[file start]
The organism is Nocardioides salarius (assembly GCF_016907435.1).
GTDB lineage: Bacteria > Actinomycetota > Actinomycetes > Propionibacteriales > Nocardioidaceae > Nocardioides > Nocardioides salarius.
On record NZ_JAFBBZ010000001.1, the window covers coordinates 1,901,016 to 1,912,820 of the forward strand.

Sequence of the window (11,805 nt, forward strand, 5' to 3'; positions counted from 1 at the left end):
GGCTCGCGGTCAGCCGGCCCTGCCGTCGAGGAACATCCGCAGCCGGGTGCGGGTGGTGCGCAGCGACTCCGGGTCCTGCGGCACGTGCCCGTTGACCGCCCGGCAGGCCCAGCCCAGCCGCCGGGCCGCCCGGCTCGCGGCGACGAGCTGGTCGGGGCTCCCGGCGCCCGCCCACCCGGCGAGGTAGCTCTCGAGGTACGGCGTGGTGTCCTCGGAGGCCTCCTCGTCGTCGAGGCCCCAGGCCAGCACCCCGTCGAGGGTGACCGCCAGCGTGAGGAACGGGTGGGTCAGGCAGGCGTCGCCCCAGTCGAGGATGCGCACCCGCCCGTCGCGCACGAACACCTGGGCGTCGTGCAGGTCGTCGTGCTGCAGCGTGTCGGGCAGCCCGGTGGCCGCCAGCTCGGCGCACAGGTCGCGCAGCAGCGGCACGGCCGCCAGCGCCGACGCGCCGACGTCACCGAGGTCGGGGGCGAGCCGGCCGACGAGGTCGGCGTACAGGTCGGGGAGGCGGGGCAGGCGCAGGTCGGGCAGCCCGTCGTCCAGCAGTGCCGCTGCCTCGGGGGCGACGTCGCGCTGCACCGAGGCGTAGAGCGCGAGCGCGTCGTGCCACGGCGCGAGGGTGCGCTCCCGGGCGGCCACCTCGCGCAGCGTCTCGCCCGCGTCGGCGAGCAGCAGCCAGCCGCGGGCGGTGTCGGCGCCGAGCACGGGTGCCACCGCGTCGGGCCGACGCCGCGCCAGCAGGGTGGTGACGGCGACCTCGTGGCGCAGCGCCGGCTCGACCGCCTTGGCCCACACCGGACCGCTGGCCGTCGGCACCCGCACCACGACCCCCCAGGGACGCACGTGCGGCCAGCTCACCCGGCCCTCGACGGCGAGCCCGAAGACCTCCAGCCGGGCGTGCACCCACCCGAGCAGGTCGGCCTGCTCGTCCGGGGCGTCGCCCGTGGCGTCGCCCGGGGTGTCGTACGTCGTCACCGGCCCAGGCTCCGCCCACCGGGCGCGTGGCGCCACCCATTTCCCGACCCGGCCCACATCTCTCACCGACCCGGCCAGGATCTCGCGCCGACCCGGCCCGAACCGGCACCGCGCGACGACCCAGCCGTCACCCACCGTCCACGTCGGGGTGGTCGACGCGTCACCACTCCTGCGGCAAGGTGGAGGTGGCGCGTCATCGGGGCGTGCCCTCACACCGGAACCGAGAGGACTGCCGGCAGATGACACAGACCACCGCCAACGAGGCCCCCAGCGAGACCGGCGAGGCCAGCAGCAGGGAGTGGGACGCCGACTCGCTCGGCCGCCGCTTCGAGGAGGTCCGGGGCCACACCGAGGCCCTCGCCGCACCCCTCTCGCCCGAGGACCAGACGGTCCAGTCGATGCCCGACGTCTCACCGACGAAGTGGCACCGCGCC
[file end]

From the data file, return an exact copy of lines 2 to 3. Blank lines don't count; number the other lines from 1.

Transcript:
GTDB lineage: Bacteria > Actinomycetota > Actinomycetes > Propionibacteriales > Nocardioidaceae > Nocardioides > Nocardioides salarius.
On record NZ_JAFBBZ010000001.1, the window covers coordinates 1,901,016 to 1,912,820 of the forward strand.